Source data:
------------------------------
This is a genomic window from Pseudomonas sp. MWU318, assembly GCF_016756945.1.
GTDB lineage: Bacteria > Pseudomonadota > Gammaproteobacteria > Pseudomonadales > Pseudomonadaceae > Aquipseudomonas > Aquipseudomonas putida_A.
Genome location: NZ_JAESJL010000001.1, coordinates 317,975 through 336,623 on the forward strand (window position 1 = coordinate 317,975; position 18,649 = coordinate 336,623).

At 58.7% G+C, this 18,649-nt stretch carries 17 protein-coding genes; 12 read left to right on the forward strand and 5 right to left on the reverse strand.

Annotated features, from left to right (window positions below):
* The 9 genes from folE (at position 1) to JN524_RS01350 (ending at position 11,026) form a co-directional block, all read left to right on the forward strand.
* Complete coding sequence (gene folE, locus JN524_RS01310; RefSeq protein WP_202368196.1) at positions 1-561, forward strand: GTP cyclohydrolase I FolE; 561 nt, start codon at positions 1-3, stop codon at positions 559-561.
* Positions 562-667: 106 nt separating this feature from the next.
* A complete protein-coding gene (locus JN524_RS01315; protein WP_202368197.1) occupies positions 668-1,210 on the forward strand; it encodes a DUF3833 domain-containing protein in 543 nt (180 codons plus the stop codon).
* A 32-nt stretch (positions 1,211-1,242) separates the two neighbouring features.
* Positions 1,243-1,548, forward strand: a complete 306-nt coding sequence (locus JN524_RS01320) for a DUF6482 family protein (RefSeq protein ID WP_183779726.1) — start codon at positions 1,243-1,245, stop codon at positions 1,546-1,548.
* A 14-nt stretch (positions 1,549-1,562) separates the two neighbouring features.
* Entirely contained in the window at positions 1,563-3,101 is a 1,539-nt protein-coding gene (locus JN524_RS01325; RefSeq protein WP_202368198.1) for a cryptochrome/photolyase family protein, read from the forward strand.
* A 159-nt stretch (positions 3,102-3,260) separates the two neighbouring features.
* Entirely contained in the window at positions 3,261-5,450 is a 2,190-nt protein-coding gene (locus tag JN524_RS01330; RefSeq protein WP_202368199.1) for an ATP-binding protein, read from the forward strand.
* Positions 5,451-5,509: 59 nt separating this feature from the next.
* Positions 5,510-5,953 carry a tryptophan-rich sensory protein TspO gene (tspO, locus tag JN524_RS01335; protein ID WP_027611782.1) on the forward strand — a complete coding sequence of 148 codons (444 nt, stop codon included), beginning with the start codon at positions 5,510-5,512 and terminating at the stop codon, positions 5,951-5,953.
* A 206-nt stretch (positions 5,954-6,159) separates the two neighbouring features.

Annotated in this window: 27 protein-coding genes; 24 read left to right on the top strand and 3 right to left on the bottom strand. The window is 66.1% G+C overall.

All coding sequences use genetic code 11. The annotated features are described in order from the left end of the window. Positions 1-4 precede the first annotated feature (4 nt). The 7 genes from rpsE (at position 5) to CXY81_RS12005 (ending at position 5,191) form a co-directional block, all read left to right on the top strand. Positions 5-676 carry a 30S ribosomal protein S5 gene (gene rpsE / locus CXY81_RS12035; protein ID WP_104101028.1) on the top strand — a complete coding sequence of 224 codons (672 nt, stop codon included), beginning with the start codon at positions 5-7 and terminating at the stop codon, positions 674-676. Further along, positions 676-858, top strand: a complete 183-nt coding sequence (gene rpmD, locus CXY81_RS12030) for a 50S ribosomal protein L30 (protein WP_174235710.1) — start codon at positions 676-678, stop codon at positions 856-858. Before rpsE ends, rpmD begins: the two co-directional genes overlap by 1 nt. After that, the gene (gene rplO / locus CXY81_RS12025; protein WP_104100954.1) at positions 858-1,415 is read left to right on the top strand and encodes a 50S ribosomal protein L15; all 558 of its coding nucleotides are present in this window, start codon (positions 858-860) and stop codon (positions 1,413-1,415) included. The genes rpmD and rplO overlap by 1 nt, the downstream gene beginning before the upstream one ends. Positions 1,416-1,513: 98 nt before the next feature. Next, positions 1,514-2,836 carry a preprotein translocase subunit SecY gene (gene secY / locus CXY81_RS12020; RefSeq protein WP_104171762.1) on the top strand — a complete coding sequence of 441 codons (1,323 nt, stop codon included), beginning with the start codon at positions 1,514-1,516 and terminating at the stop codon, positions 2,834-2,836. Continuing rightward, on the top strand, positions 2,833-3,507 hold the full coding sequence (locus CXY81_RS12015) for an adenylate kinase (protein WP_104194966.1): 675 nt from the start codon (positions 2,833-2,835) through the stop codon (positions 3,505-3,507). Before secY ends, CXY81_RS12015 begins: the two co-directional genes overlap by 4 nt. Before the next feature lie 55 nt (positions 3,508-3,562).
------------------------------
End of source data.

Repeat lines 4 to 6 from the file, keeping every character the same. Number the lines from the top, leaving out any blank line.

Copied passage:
At 58.7% G+C, this 18,649-nt stretch carries 17 protein-coding genes; 12 read left to right on the forward strand and 5 right to left on the reverse strand.

Annotated features, from left to right (window positions below):
* The 9 genes from folE (at position 1) to JN524_RS01350 (ending at position 11,026) form a co-directional block, all read left to right on the forward strand.